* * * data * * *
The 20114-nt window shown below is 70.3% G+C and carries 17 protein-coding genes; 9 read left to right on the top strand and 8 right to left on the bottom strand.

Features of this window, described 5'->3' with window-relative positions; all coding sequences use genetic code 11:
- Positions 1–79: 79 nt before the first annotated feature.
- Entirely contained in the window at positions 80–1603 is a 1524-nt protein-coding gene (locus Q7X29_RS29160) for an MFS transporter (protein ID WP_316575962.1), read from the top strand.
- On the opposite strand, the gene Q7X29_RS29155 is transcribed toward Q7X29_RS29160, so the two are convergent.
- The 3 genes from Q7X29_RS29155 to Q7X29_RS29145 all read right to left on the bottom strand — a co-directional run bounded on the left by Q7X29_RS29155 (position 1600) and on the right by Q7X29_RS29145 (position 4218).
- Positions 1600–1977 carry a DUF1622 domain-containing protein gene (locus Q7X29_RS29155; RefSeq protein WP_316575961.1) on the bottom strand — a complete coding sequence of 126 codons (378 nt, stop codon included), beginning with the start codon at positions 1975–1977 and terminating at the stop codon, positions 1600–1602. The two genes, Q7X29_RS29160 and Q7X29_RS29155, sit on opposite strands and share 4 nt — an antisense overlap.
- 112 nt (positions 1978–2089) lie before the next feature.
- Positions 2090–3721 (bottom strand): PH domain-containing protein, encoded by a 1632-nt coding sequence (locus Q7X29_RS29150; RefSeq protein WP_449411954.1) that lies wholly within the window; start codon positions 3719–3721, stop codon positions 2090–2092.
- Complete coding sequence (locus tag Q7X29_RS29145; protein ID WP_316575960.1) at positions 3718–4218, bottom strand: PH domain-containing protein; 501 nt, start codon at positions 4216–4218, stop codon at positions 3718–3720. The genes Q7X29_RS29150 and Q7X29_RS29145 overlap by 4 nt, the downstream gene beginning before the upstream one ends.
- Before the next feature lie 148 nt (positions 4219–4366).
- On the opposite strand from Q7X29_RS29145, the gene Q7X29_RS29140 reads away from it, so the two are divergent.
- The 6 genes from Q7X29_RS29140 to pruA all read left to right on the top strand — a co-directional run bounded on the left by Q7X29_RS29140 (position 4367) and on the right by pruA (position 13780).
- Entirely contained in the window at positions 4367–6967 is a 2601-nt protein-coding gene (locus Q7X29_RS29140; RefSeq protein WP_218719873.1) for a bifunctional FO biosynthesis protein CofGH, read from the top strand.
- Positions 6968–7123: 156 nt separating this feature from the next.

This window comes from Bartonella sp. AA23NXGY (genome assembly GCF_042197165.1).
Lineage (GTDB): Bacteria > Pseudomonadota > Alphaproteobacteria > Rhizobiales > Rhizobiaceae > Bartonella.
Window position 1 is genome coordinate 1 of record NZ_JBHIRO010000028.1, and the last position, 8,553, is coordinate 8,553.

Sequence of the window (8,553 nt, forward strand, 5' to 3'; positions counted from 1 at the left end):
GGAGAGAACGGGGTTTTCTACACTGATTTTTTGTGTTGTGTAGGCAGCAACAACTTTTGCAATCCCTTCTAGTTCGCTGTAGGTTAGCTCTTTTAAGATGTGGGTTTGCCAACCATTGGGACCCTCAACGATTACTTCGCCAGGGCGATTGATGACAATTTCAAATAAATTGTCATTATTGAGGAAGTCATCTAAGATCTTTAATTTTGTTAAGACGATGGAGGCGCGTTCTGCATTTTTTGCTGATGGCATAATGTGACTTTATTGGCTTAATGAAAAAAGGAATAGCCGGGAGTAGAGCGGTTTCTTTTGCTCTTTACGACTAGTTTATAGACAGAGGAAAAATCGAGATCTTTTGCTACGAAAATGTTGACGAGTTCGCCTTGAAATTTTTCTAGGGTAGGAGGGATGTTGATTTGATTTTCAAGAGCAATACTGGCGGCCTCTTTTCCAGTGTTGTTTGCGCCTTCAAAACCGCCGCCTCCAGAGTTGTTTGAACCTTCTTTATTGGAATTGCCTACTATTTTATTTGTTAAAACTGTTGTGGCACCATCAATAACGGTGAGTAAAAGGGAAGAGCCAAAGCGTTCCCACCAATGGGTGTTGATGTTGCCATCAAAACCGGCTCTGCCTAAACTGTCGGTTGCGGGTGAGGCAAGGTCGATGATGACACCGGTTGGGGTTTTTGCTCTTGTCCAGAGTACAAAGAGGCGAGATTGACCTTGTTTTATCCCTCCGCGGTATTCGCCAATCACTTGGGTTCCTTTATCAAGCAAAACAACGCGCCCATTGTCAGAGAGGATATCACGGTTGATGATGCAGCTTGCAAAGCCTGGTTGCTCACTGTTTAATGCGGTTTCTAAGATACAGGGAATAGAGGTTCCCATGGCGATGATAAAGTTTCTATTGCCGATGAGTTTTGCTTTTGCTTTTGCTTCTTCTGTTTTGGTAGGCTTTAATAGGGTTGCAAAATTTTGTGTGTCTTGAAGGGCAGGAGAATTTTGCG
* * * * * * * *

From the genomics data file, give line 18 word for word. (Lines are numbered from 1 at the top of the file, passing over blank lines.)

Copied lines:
Window position 1 is genome coordinate 1 of record NZ_JBHIRO010000028.1, and the last position, 8,553, is coordinate 8,553.